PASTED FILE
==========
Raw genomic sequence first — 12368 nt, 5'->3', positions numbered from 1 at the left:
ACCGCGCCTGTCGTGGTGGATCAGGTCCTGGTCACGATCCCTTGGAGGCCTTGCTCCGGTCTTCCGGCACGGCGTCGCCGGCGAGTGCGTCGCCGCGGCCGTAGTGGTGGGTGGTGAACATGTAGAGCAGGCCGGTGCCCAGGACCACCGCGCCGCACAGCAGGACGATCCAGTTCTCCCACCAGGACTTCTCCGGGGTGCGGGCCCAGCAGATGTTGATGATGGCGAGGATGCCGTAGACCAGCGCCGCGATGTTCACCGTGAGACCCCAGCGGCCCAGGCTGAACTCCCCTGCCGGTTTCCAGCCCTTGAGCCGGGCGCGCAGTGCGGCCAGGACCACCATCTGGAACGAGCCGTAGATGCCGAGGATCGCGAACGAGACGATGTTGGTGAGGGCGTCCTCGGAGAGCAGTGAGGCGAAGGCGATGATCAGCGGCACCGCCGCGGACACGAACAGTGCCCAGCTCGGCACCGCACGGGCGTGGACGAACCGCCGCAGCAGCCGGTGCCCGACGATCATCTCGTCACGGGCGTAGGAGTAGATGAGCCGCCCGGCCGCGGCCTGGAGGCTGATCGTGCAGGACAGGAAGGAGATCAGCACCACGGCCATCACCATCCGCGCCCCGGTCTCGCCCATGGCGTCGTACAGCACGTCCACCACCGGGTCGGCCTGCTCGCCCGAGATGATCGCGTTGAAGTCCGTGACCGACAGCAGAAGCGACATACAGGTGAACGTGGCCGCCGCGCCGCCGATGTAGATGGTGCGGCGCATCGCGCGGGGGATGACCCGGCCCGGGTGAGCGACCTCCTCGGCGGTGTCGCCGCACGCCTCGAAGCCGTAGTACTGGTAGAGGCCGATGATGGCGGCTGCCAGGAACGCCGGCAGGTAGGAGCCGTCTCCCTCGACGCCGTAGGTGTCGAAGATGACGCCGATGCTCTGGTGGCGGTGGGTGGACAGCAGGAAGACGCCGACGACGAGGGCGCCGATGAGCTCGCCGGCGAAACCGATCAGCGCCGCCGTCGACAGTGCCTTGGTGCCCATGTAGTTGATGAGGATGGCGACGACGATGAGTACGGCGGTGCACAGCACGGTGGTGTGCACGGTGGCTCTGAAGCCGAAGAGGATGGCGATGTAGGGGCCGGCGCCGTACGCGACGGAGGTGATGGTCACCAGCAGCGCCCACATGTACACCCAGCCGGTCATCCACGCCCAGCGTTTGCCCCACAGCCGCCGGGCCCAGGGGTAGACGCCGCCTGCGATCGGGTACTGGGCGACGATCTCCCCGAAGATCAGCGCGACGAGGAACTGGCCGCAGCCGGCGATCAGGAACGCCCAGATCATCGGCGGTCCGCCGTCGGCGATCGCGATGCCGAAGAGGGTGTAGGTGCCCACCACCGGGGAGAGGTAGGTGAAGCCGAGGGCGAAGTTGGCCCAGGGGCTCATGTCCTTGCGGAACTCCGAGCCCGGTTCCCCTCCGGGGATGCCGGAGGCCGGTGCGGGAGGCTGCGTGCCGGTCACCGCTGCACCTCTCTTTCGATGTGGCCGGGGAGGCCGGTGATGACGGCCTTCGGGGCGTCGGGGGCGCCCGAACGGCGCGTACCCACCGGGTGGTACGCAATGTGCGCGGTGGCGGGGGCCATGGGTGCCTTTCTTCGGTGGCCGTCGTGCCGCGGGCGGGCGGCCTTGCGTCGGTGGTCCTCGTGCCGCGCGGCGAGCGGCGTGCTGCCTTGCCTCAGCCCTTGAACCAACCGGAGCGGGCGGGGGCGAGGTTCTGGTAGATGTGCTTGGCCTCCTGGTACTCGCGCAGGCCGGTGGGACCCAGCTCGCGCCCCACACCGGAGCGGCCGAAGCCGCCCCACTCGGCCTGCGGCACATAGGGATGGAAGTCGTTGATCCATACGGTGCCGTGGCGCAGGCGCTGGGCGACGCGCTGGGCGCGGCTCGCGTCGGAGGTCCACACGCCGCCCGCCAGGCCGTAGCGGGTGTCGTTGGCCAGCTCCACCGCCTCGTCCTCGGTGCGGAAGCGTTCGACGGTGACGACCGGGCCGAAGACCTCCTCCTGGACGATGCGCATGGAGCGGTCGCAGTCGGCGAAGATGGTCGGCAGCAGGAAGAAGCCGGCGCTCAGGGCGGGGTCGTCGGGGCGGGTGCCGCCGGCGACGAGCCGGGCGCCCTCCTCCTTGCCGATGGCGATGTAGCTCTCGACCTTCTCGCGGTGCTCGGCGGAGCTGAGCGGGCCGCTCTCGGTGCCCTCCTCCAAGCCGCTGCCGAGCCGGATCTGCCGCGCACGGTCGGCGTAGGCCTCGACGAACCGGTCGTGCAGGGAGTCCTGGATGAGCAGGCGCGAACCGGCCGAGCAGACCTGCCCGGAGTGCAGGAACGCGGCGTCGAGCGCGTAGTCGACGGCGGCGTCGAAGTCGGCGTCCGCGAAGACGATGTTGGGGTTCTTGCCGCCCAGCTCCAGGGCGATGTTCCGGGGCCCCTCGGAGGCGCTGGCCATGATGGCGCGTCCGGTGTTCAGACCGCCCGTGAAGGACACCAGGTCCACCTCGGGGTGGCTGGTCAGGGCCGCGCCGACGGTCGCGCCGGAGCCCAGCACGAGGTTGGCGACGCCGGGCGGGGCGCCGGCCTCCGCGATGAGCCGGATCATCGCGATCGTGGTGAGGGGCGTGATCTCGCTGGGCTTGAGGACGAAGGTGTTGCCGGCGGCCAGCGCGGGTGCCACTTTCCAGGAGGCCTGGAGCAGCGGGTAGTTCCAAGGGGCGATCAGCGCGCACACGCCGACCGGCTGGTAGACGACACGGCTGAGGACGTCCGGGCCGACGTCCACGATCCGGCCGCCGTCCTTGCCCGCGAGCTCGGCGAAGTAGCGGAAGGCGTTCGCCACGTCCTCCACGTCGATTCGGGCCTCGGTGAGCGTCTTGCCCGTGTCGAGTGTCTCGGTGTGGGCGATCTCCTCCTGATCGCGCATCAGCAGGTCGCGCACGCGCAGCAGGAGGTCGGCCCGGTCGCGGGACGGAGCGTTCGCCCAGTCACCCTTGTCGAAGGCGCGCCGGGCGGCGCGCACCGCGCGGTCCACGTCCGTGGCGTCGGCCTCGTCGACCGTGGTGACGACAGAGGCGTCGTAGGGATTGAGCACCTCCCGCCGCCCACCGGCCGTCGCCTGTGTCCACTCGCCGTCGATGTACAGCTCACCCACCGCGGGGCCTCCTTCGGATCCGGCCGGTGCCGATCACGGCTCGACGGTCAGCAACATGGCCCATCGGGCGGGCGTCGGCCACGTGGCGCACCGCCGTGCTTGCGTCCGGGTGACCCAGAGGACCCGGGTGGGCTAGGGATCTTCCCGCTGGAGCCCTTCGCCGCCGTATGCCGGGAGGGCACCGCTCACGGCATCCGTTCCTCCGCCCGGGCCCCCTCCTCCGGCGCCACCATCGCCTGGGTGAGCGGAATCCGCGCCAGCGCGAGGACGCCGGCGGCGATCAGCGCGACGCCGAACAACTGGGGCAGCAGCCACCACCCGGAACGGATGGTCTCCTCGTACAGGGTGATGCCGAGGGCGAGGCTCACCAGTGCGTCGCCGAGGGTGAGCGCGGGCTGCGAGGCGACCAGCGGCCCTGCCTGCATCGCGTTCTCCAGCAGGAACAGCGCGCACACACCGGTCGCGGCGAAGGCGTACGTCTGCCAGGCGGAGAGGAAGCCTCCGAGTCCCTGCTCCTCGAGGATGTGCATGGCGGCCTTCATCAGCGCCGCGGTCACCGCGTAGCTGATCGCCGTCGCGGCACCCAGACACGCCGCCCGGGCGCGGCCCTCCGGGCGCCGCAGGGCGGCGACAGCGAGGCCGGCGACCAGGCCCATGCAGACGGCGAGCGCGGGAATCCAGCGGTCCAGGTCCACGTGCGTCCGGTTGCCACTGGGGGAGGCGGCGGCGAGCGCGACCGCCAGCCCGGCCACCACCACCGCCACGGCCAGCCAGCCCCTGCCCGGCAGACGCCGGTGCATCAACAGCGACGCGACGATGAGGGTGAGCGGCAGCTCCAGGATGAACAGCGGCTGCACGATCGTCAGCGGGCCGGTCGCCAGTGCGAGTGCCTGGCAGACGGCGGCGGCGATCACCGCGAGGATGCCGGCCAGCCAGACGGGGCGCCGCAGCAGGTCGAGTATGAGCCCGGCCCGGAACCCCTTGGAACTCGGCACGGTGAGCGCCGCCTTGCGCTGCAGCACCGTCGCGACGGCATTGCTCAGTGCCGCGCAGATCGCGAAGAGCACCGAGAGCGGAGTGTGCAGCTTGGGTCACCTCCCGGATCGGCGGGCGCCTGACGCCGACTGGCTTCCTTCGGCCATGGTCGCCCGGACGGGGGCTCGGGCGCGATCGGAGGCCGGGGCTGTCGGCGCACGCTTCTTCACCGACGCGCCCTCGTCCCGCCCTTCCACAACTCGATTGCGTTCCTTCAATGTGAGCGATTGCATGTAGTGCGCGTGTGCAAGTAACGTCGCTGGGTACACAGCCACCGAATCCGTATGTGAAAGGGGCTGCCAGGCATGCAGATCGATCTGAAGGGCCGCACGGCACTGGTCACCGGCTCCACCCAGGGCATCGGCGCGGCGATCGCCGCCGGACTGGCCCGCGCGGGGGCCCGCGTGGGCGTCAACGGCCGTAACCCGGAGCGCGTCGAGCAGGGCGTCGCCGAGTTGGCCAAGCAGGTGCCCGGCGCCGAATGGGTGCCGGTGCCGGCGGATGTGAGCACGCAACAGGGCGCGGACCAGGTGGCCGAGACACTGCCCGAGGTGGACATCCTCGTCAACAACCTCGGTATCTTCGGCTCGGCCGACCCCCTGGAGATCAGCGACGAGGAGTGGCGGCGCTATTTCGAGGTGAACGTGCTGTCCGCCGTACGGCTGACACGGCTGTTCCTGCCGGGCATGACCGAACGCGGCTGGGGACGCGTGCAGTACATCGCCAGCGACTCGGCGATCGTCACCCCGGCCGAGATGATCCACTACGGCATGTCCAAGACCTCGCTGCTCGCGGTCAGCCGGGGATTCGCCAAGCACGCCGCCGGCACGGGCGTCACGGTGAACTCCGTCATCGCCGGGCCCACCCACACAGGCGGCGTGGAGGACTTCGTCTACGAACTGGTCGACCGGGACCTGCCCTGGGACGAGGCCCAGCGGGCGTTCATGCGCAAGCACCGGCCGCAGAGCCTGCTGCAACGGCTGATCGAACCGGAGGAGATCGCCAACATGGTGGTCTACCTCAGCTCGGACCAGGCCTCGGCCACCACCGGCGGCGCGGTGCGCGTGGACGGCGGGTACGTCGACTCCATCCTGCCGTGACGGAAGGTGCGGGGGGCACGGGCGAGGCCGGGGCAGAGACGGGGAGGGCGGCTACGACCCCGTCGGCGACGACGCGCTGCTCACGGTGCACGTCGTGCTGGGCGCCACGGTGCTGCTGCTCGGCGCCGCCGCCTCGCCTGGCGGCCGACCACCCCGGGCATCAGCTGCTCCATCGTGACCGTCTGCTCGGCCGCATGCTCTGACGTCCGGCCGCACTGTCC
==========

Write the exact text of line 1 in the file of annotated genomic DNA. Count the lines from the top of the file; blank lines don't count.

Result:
Raw genomic sequence first — 12368 nt, 5'->3', positions numbered from 1 at the left: